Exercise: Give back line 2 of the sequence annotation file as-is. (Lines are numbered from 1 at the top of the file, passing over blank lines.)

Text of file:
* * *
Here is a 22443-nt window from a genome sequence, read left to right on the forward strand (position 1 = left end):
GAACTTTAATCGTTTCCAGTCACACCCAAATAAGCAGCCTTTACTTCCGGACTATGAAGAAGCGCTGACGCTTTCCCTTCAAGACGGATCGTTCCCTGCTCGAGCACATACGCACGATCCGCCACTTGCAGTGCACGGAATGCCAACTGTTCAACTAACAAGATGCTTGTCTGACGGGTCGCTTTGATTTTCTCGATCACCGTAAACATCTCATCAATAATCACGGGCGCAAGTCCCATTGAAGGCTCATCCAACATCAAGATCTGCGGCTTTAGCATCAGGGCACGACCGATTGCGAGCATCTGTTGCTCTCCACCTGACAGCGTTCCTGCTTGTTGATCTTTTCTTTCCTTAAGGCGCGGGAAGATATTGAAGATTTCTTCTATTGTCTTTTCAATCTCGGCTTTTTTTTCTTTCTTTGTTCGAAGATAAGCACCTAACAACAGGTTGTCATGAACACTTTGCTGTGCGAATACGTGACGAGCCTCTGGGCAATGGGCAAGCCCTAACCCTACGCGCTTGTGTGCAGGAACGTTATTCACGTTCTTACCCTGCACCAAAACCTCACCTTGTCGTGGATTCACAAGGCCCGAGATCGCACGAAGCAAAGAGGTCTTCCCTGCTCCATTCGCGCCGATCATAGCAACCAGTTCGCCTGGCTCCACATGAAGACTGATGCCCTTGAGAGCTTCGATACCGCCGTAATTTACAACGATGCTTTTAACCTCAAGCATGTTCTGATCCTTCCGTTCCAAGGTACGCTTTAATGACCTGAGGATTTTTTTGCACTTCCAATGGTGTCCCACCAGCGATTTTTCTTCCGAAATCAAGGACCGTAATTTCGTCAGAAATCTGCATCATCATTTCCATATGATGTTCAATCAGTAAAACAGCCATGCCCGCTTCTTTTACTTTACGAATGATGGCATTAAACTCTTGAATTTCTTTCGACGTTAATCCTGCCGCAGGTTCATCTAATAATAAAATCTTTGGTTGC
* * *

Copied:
GAACTTTAATCGTTTCCAGTCACACCCAAATAAGCAGCCTTTACTTCCGGACTATGAAGAAGCGCTGACGCTTTCCCTTCAAGACGGATCGTTCCCTGCTCGAGCACATACGCACGATCCGCCACTTGCAGTGCACGGAATGCCAACTGTTCAACTAACAAGATGCTTGTCTGACGGGTCGCTTTGATTTTCTCGATCACCGTAAACATCTCATCAATAATCACGGGCGCAAGTCCCATTGAAGGCTCATCCAACATCAAGATCTGCGGCTTTAGCATCAGGGCACGACCGATTGCGAGCATCTGTTGCTCTCCACCTGACAGCGTTCCTGCTTGTTGATCTTTTCTTTCCTTAAGGCGCGGGAAGATATTGAAGATTTCTTCTATTGTCTTTTCAATCTCGGCTTTTTTTTCTTTCTTTGTTCGAAGATAAGCACCTAACAACAGGTTGTCATGAACACTTTGCTGTGCGAATACGTGACGAGCCTCTGGGCAATGGGCAAGCCCTAACCCTACGCGCTTGTGTGCAGGAACGTTATTCACGTTCTTACCCTGCACCAAAACCTCACCTTGTCGTGGATTCACAAGGCCCGAGATCGCACGAAGCAAAGAGGTCTTCCCTGCTCCATTCGCGCCGATCATAGCAACCAGTTCGCCTGGCTCCACATGAAGACTGATGCCCTTGAGAGCTTCGATACCGCCGTAATTTACAACGATGCTTTTAACCTCAAGCATGTTCTGATCCTTCCGTTCCAAGGTACGCTTTAATGACCTGAGGATTTTTTTGCACTTCCAATGGTGTCCCACCAGCGATTTTTCTTCCGAAATCAAGGACCGTAATTTCGTCAGAAATCTGCATCATCATTTCCATATGATGTTCAATCAGTAAAACAGCCATGCCCGCTTCTTTTACTTTACGAATGATGGCATTAAACTCTTGAATTTCTTTCGACGTTAATCCTGCCGCAGGTTCATCTAATAATAAAATCTTTGGTTGC